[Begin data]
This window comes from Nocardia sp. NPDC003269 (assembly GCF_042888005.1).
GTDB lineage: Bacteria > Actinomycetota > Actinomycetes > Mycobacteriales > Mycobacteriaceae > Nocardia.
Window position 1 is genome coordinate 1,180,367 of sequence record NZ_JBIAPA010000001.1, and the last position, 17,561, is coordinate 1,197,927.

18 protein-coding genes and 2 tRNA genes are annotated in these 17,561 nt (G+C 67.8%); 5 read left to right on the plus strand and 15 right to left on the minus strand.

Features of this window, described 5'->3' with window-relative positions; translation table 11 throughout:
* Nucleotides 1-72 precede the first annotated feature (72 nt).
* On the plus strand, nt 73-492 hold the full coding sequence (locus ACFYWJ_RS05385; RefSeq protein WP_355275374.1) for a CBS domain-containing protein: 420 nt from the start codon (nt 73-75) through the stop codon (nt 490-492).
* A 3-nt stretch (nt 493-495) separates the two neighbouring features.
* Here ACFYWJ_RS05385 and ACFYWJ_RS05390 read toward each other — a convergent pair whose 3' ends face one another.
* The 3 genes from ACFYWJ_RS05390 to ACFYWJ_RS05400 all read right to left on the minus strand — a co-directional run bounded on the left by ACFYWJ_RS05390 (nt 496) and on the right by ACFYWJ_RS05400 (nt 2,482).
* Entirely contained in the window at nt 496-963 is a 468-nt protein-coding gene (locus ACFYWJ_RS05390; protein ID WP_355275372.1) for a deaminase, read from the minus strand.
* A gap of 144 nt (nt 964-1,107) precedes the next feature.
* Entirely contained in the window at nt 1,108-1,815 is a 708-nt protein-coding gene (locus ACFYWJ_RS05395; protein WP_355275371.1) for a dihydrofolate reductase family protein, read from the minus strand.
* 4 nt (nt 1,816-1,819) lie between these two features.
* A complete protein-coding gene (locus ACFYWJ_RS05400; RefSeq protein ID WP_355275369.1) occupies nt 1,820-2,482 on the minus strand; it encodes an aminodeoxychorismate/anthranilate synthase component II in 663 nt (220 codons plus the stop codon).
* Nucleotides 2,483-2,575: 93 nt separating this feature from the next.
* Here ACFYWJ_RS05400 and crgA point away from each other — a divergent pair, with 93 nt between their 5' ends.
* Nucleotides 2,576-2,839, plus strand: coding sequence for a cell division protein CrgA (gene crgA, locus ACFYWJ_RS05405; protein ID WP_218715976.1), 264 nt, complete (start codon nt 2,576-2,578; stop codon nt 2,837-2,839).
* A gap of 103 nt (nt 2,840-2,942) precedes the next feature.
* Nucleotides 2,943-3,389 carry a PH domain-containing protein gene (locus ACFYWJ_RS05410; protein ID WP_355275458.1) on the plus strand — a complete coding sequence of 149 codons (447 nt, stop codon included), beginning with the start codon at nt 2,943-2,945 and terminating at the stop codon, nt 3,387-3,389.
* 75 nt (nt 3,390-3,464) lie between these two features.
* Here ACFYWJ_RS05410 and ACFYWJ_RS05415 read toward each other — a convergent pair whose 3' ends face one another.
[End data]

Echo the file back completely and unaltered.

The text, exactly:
This window comes from Nocardia sp. NPDC003269 (assembly GCF_042888005.1).
GTDB lineage: Bacteria > Actinomycetota > Actinomycetes > Mycobacteriales > Mycobacteriaceae > Nocardia.
Window position 1 is genome coordinate 1,180,367 of sequence record NZ_JBIAPA010000001.1, and the last position, 17,561, is coordinate 1,197,927.

18 protein-coding genes and 2 tRNA genes are annotated in these 17,561 nt (G+C 67.8%); 5 read left to right on the plus strand and 15 right to left on the minus strand.

Features of this window, described 5'->3' with window-relative positions; translation table 11 throughout:
* Nucleotides 1-72 precede the first annotated feature (72 nt).
* On the plus strand, nt 73-492 hold the full coding sequence (locus ACFYWJ_RS05385; RefSeq protein WP_355275374.1) for a CBS domain-containing protein: 420 nt from the start codon (nt 73-75) through the stop codon (nt 490-492).
* A 3-nt stretch (nt 493-495) separates the two neighbouring features.
* Here ACFYWJ_RS05385 and ACFYWJ_RS05390 read toward each other — a convergent pair whose 3' ends face one another.
* The 3 genes from ACFYWJ_RS05390 to ACFYWJ_RS05400 all read right to left on the minus strand — a co-directional run bounded on the left by ACFYWJ_RS05390 (nt 496) and on the right by ACFYWJ_RS05400 (nt 2,482).
* Entirely contained in the window at nt 496-963 is a 468-nt protein-coding gene (locus ACFYWJ_RS05390; protein ID WP_355275372.1) for a deaminase, read from the minus strand.
* A gap of 144 nt (nt 964-1,107) precedes the next feature.
* Entirely contained in the window at nt 1,108-1,815 is a 708-nt protein-coding gene (locus ACFYWJ_RS05395; protein WP_355275371.1) for a dihydrofolate reductase family protein, read from the minus strand.
* 4 nt (nt 1,816-1,819) lie between these two features.
* A complete protein-coding gene (locus ACFYWJ_RS05400; RefSeq protein ID WP_355275369.1) occupies nt 1,820-2,482 on the minus strand; it encodes an aminodeoxychorismate/anthranilate synthase component II in 663 nt (220 codons plus the stop codon).
* Nucleotides 2,483-2,575: 93 nt separating this feature from the next.
* Here ACFYWJ_RS05400 and crgA point away from each other — a divergent pair, with 93 nt between their 5' ends.
* Nucleotides 2,576-2,839, plus strand: coding sequence for a cell division protein CrgA (gene crgA, locus ACFYWJ_RS05405; protein ID WP_218715976.1), 264 nt, complete (start codon nt 2,576-2,578; stop codon nt 2,837-2,839).
* A gap of 103 nt (nt 2,840-2,942) precedes the next feature.
* Nucleotides 2,943-3,389 carry a PH domain-containing protein gene (locus ACFYWJ_RS05410; protein ID WP_355275458.1) on the plus strand — a complete coding sequence of 149 codons (447 nt, stop codon included), beginning with the start codon at nt 2,943-2,945 and terminating at the stop codon, nt 3,387-3,389.
* 75 nt (nt 3,390-3,464) lie between these two features.
* Here ACFYWJ_RS05410 and ACFYWJ_RS05415 read toward each other — a convergent pair whose 3' ends face one another.